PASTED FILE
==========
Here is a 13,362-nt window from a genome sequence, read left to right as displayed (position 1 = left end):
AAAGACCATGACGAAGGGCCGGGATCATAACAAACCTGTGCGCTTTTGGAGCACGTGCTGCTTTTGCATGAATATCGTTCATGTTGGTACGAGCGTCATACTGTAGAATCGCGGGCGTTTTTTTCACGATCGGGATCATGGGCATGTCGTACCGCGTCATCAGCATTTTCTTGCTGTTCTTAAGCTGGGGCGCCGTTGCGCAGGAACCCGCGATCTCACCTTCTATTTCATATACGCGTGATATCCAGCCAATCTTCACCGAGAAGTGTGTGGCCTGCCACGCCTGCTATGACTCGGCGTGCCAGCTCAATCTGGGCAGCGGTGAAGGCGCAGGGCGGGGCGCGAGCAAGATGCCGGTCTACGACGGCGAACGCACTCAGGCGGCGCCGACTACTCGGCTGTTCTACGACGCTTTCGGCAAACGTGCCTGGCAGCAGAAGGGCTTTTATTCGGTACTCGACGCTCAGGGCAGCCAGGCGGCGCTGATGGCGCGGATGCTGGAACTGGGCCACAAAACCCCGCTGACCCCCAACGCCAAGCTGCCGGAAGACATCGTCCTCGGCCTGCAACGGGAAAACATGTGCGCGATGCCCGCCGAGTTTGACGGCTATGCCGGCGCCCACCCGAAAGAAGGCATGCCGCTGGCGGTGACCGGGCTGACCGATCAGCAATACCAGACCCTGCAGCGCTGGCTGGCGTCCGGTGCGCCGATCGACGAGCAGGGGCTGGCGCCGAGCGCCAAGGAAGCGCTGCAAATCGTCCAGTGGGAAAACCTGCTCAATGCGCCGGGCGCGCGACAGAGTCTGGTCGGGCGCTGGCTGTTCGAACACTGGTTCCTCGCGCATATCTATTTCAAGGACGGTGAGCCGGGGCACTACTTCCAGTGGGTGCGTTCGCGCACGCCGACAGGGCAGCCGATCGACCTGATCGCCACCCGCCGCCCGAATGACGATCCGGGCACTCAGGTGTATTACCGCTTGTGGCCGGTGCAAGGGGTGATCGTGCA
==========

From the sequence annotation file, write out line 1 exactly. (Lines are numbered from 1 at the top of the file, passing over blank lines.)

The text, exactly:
Here is a 13,362-nt window from a genome sequence, read left to right as displayed (position 1 = left end):